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Retinopathy of Prematurity
Retinopathy of Prematurity (ROP) is a disease of the retina seen in premature, low birth weight infants. Low birth weight, gestational age at birth, and oxygen exposure are risk factors for the development of ROP but the precise cause is unknown. In most cases, ROP is mild and resolves without treatment. Occasionally the disease progresses and laser treatment is needed to prevent severe complications, including loss of vision. Babies are usually examined in the neonatal intensive care unit (NICU) for ROP and are rechecked after discharge if their particular situations warrant such care.
Babies born prematurely, including those with mild, resolved ROP, have a higher risk of needing glasses as children and of developing strabismus than comparable full-term babies.
Dr. Plotsky currently examines babies in the NICU at George Washington University Hospital and at the Washington Hospital Center . If additional care is needed, he sees these babies in the office after their discharge from the hospital.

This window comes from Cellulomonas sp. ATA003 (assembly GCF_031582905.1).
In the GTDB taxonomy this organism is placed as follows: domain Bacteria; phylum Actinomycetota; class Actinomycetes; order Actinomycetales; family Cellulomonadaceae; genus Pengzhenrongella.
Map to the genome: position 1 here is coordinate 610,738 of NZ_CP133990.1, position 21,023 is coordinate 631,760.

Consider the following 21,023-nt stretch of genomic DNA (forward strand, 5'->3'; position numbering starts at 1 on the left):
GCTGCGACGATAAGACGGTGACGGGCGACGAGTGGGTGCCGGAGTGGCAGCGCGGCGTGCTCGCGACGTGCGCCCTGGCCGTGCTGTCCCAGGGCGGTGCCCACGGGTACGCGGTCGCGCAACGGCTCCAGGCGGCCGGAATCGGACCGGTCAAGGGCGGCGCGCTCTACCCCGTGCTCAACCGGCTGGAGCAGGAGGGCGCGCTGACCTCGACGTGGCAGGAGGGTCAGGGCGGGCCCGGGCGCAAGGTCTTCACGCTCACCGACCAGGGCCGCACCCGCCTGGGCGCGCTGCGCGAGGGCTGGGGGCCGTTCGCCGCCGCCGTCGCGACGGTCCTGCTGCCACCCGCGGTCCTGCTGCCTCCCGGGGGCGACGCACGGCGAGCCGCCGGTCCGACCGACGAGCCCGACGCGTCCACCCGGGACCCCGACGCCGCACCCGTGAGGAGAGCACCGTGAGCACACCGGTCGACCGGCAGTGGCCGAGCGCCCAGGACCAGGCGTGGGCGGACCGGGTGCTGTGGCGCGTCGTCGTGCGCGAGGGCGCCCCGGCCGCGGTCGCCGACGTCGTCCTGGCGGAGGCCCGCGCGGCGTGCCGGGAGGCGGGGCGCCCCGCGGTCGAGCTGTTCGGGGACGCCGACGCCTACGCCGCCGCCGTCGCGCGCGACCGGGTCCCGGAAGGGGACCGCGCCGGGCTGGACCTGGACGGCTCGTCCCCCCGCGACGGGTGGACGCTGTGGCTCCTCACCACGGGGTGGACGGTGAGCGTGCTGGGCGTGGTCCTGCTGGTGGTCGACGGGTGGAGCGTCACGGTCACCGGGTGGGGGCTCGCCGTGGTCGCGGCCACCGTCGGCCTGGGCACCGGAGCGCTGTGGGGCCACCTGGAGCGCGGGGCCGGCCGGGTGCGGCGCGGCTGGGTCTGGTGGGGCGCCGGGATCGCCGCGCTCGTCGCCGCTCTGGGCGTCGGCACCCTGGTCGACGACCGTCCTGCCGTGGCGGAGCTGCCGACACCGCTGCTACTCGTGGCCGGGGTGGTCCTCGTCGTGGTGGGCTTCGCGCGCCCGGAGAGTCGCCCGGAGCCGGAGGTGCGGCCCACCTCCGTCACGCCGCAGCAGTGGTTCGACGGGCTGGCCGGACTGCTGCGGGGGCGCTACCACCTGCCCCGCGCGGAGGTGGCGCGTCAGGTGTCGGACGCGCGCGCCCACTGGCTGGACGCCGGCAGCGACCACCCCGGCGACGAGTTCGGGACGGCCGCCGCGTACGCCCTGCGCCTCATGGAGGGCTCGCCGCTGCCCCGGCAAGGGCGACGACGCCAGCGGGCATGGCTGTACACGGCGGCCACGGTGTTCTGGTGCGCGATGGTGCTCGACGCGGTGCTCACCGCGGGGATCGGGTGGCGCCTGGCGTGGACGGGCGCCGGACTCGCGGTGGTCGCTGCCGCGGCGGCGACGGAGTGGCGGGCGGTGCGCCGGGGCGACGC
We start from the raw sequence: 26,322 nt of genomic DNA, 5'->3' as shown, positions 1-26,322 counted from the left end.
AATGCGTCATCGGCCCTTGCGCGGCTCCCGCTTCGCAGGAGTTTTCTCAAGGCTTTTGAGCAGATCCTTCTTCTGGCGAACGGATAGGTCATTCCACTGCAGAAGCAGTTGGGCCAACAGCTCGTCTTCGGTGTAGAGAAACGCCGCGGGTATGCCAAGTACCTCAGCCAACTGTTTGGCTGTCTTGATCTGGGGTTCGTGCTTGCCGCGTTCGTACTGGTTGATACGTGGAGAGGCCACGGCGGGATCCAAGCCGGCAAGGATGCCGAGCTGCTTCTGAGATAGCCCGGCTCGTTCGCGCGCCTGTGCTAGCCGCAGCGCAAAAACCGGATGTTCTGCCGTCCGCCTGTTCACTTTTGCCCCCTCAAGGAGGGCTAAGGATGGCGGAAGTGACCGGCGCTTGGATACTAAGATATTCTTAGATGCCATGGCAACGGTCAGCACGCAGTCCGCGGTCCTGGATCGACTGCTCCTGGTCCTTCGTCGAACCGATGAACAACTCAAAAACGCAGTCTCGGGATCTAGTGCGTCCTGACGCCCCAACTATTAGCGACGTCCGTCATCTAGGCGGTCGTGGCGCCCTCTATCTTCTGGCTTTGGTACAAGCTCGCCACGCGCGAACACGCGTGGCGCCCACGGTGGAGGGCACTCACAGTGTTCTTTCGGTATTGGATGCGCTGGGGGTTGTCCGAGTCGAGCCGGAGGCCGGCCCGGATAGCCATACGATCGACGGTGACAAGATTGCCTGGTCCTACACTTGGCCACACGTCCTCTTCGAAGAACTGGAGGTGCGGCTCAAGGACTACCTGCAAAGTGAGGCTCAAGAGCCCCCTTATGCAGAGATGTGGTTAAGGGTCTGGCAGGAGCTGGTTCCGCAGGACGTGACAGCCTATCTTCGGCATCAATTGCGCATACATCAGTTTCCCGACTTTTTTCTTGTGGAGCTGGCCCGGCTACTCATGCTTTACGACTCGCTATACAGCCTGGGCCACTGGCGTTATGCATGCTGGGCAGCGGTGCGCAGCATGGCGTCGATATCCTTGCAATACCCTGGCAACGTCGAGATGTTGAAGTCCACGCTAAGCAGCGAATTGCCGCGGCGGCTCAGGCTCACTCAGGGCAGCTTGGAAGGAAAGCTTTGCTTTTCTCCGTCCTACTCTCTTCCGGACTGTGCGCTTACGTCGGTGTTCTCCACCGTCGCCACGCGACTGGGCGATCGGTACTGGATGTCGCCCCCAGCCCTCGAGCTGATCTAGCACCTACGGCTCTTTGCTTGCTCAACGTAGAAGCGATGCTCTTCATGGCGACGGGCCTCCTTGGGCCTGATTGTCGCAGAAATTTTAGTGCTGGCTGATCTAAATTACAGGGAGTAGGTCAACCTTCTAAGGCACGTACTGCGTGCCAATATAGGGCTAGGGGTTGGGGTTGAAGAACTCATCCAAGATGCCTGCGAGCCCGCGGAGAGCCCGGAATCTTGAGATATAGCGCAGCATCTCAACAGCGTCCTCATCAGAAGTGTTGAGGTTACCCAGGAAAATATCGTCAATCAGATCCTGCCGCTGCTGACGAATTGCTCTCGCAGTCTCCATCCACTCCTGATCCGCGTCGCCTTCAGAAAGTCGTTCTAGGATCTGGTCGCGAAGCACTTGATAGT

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A cataract is a cloudiness in the normally clear lens of the eye. Cataract is normal in the aging eye. Congenital cataracts and acquired cataracts of childhood are uncommon; however they do occur. Depending on a variety of factors. sometimes early surgery is required. On occasion the cataracts are mild and only need to be watched carefully. If surgery is required to remove cataracts, glasses, contact lenses, or intraocular lenses will be necessary to correct the postoperative vision. Recent experience has shown that many young children who have cataract surgery do well with intraocular lenses and can avoid the often difficult use of cataract glasses or contact lenses.
Pediatric cataracts may be associated with systemic metabolic or genetic disorders or may be isolated findings in otherwise healthy children.